Cj Hendry explores a new approach to illustration in her recent exhibition Monochrome, which allows the art on the walls of a seven-room home to dictate the character of a space, rather than allowing the space to define the taste of decoration. Sharing a full collection of hand-drawn Pantone posters, these illustrations colour the house with personality.
I scream, you scream, we all scream for ice cream; such was the sentiment at Cj Hendry’s exhibition Monochrome, showing for only a weekend in Brooklyn, New York, from April 5 to 8. With great anticipation, the public filled the open industrial space in Greenpoint to experience the seven-colour themed house, inspired by her hand drawn Pantone posters, and to take fashionable photos on the sofa in the blue room’s hookah lounge or jump into the playpen pit of pink teddy bears – all of them, very Instagram-worthy.
The social media app is where I was first introduced to Hendry’s genius: pen and pencil drawings of material goods such as puddles of paint as well as crumpled shopping bags illustrate a craft for making nominal inanimate objects shockingly fascinating, as they look as real as a photograph. In a recent collaboration with Pantone, the Australian cult artist exhibits Monochrome, a slight shift from her traditional black and white drawings for a further exploration of colour through illustrations of crumpled Pantone colour swab posters.
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Hendry used her drawings of colour stories blue, red, green, yellow, pink, purple and orange to create tangible characterizations of each room in the house. She explains in a press release, “Colour is exciting and sad and frustrating and confusing. Colour is all around us, it’s everywhere. Colour is not a physical thing, it’s a thing that describes something else. By drawing crumpled coloured cards, I have given colour a physicality and form.” This form was uniquely and individually expressed through a frisky fun house.
Enter the blue room and find an L-shaped sofa, representing a living room set to converse with backyard lawn chairs gathered around a sandbox stationing a hookah, as shimmering streamers decorating the wall backdrop. The exhibition continued with a groovy dining room setting, introducing the red room, formally hosting a fuzzy long table set for a meal. In accompaniment, the green kitchen insights an artists’ diet: a refrigerator stocked with Foster’s ale and a pile of watermelon, pineapple, jalapeño peppers, cabbage and Granny Smith Apples dumped on the round dining table.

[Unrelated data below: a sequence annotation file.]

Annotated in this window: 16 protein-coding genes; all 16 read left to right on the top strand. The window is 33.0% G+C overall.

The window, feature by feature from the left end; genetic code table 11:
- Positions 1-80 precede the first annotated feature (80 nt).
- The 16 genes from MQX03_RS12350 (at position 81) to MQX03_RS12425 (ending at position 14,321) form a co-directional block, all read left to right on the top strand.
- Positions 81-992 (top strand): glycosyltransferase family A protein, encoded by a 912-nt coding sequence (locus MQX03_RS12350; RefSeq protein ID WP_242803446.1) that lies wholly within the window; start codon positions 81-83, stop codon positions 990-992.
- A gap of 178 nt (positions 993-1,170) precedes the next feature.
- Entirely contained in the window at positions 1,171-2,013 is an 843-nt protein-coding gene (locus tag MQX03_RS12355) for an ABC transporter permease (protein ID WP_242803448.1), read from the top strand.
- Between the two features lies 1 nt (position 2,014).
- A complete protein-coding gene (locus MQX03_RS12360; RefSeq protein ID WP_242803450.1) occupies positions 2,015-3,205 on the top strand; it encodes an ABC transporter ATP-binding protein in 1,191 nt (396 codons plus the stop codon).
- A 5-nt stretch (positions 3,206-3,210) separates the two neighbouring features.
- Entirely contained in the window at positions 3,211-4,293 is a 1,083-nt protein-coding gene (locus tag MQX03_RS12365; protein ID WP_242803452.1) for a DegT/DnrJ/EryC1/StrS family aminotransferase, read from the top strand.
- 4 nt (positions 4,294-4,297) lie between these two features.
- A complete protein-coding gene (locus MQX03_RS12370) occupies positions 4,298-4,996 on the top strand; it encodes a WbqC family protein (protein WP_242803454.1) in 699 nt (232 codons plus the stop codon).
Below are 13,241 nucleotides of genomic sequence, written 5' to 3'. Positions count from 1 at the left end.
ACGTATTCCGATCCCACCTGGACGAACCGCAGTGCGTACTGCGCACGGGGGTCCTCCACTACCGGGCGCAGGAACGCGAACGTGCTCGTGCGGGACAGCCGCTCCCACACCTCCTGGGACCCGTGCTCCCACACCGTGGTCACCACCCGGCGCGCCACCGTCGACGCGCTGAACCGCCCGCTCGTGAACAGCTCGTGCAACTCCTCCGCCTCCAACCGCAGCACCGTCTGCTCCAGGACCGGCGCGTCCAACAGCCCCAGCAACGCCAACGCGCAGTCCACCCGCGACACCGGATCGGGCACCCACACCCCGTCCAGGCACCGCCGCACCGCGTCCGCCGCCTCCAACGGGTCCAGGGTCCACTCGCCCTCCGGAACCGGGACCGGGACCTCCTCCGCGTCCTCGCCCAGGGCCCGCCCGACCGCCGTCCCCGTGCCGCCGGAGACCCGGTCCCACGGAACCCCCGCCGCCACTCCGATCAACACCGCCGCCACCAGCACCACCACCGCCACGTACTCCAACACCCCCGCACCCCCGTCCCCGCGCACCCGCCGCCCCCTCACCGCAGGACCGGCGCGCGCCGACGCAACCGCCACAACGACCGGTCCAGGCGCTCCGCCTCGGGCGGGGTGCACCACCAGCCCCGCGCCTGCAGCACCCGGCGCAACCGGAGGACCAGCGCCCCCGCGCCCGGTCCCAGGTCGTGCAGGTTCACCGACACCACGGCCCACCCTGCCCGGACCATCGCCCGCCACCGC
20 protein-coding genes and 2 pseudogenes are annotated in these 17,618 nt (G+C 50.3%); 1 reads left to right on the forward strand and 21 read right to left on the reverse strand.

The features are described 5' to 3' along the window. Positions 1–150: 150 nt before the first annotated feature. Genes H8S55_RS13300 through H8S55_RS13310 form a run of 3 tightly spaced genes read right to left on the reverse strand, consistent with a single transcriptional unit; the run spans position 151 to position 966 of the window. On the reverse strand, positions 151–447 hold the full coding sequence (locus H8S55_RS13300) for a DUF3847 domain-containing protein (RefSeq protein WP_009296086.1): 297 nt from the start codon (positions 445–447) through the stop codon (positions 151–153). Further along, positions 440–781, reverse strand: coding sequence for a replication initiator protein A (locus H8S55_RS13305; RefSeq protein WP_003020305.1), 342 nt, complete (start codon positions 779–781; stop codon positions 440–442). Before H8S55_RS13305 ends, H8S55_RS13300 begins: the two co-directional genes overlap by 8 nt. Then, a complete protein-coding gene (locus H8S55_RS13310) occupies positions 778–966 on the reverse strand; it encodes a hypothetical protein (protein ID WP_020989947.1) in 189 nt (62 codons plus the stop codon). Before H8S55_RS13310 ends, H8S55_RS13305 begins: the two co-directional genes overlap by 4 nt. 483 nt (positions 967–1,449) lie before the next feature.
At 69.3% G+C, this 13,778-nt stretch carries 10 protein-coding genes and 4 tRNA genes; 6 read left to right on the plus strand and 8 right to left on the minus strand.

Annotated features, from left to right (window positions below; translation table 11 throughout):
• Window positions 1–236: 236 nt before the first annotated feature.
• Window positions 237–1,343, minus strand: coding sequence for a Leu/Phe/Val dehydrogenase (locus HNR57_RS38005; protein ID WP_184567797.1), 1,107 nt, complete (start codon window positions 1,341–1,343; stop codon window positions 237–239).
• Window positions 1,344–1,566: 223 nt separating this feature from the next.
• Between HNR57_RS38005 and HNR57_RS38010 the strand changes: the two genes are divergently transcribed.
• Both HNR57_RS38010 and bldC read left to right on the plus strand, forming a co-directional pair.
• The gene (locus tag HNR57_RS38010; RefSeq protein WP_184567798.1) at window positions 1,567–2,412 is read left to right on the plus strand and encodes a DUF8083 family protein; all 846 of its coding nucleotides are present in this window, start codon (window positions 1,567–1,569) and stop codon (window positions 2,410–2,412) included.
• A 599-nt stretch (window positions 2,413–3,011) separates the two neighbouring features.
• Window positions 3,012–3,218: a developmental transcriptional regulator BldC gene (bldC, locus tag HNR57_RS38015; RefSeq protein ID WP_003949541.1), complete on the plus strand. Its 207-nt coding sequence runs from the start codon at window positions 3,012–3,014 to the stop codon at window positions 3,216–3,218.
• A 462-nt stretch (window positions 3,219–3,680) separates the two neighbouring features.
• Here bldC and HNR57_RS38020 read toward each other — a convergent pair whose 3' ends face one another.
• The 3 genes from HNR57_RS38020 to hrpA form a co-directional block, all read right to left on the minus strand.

The next room, referred to as the yellow room, and also the bedroom, is decorated with a funky daisy love seat, a wardrobe rack, and a spray-painted sneaker collection. Next to it, we find the relaxing purple bathroom. This was the haven of the house, built with a circular hot tub and decorated with a calming lavender tulip on the countertop. In juxtaposition is the pink playroom, set with a pen of giant baby pink teddy bears and a vanity, stationed with a spray-painted chain quilted Chanel bag, next to an assortment of cosmetics including Marc Jacob’s Daisy fragrance. The final room was the orange study room. A colour representing creativity, determination, success and joy, this room was designed with a full bookcase, tapestry draping from the wall and a flurry of papers overwhelming the desk. There’s no better way to close an exhibition with such a colour.
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Sexually-driven details of the exhibition give a colourful character to the house – yellow condom wrappers scattered on the bedside table, and a collection of dildos erect off the wall in the pink playroom. The artist explains, “Monochrome is a progression from that series [of crumpled shopping bag illustrations] as it circulates around a crumpled theme. However, I am giving colour a physicality by crumpling coloured paper cards. When you think of colour, you think of a hue, you do not think of it as a physical tangible thing. In place of a wordy monologue of what the artwork is about, I have created space where instead of reading a blurb about the show and artwork you can physically walk through what I am trying to say. So, you physically get to experience the blurb on the wall.”
And just like the urgency of chasing an ice cream truck as a child, so was there pressure to experience her illustrations and the Monochrome home. Cj Hendry’s illustrations inspire fascination and wonder while laying a foundation for exploration – not just through the house, as the installation invites, but towards a new approach to illustration. The visit was an adult treat packaged with far more indulgence than a Popsicle stick.
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